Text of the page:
The New York Rangers got key contributions from their “Kid Line” of Filip Chytil, Alexis Lafreniere, and Kaapo Kakko during their playoff run to the Eastern Conference Final. However, the season ended on a sour note for Kakko, as head coach Gerard Gallant scratched him for Game 6 of the Eastern Conference Final against the Tampa Bay Lightning. Tampa Bay ended up winning the game and eliminated the Rangers.
This offseason, Kakko signed a two-year, $4.2 million contract extension with New York. This will be an important season for the 21-year-old, as he looks to break out and play to his full potential.
Kakko’s Inconsistent Play
Though Kakko has not played poorly with the Rangers, he has not yet played at a consistently high level for an entire season. As a rookie, during the 2019-20 season, he made a few highlight-reel plays but struggled defensively and shied away from battles for the puck. He scored just two goals in a 48-game stretch but still finished the season with 10 goals and 13 assists in 66 games, including an overtime goal against the Pittsburgh Penguins.
Kakko got stronger and became a reliable forward defensively during his second season in 2020-21. However, he struggled to score and had a 19-game stretch with no goals, as he became stronger on the puck and helped the Rangers control play in the offensive zone, but simply couldn’t finish off his scoring opportunities. He also missed a few weeks with an upper-body injury and finished the season with nine goals and eight assists in 48 games.
This past season, Kakko’s inability to capitalize on scoring chances once again plagued him as he had a 14-game stretch with no goals. He played well defensively and even earned ice time on the penalty kill, but he did not take advantage of his opportunity to play on a line with Artemi Panarin at even strength. Another upper-body injury kept him out of the lineup for more than two months and he ended up with seven goals and 11 assists in 43 games.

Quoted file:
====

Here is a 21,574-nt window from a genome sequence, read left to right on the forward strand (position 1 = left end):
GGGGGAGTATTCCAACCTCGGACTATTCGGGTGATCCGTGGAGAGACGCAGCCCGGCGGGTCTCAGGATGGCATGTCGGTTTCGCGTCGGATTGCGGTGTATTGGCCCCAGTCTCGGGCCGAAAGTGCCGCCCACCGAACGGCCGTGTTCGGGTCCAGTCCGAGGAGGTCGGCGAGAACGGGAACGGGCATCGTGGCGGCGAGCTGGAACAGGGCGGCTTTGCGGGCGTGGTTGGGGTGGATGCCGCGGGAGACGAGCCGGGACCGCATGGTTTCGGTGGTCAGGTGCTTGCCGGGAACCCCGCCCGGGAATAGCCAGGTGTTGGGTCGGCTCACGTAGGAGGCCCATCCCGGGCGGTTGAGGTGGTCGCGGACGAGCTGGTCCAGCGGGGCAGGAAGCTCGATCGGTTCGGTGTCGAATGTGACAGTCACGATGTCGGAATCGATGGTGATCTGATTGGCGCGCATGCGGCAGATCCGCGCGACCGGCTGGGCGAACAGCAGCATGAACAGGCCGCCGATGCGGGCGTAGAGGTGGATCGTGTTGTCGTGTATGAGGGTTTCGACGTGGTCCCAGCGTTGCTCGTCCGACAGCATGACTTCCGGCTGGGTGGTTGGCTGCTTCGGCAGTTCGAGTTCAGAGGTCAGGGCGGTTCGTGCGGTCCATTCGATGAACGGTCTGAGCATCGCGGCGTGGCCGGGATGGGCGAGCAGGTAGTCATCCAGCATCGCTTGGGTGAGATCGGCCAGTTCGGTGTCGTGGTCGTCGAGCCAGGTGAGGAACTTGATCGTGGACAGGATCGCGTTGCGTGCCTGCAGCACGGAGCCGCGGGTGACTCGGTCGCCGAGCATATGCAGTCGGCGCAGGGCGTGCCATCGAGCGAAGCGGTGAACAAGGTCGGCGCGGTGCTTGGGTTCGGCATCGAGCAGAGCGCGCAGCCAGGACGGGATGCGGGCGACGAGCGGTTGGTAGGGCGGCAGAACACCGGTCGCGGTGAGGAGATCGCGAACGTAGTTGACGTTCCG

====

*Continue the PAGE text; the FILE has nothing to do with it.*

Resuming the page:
Fortunately, Kakko returned from his injury just in time for the playoffs and his line (with Chytil and Lafreniere) proved to be one of New York’s most effective trios at even strength. He didn’t break out offensively like Chytil did or play with the physicality that Lafreniere did, but his ability to hold on to the puck and make smart plays helped make the line successful, as he finished with two goals and three assists in 19 playoff games.
Kakko Will Have Big Opportunity in 2022-23
This offseason, the Rangers lost three of their top-six forwards from last season as Andrew Copp, Ryan Strome, and Frank Vatrano all signed with new teams during free agency. New York added Vincent Trocheck, who will become their second-line center, but that still leaves two open spots in their top six. If Kakko plays to his potential, he should be able to earn one of those spots.
The Rangers also lost a lot of their penalty-killing forwards in Copp, Strome, and Kevin Rooney. They may also end up losing Tyler Motte, who excelled while shorthanded last postseason. This is another area where Kakko can contribute and earn more ice time. His intelligence, strength, and long reach have made him a strong defender and it would certainly help the team if he can eventually become a trustworthy penalty-killer.
The Rangers need Kakko to stay healthy and avoid the extended scoring droughts that have hurt him in his first three seasons. He still has the potential to be a great player but he needs to take a step forward sooner rather than later.
Kakko & the Rangers Moving Forward
Though Kakko has a big opportunity next season, he also has a lot of competition, as the Rangers have a lot of young wingers including Lafreniere, Vitali Kravtsov, Brennan Othmann, and Will Cuylle who all want to prove that they deserve to play in the top six.
That competition makes this a crucial season for Kakko and it’s time for him to show that he deserves to be a top-six forward. He can certainly be a difference-maker for the Rangers if he plays to his potential.
I grew up in Brooklyn, New York, rooting for the Rangers, Yankees, Giants, and Knicks. When my dream of playing shortstop for the Yankees fell short, I started writing about sports instead. I’m a proud graduate of the Philip Merrill College of Journalism at the University of Maryland.